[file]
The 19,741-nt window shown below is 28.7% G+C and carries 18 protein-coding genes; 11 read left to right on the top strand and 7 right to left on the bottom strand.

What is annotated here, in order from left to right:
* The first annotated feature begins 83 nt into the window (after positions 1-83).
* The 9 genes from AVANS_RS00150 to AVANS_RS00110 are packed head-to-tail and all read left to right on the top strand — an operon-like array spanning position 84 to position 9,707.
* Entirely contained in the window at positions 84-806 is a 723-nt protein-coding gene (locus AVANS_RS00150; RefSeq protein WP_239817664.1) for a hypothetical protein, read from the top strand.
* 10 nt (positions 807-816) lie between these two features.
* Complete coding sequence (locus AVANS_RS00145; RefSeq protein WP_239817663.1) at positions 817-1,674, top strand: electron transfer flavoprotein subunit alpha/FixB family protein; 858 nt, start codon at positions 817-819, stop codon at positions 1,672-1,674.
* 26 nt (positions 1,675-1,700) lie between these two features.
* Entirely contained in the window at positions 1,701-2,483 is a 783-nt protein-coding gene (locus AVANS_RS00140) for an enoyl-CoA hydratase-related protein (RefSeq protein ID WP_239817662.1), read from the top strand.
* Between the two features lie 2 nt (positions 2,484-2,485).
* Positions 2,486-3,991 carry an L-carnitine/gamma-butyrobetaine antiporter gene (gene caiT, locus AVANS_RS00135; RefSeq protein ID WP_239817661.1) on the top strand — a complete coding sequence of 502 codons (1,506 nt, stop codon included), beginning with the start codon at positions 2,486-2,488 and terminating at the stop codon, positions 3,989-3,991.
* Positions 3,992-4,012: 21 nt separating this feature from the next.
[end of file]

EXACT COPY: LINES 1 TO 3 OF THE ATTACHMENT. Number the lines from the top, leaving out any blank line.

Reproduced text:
The 19,741-nt window shown below is 28.7% G+C and carries 18 protein-coding genes; 11 read left to right on the top strand and 7 right to left on the bottom strand.

What is annotated here, in order from left to right:
* The first annotated feature begins 83 nt into the window (after positions 1-83).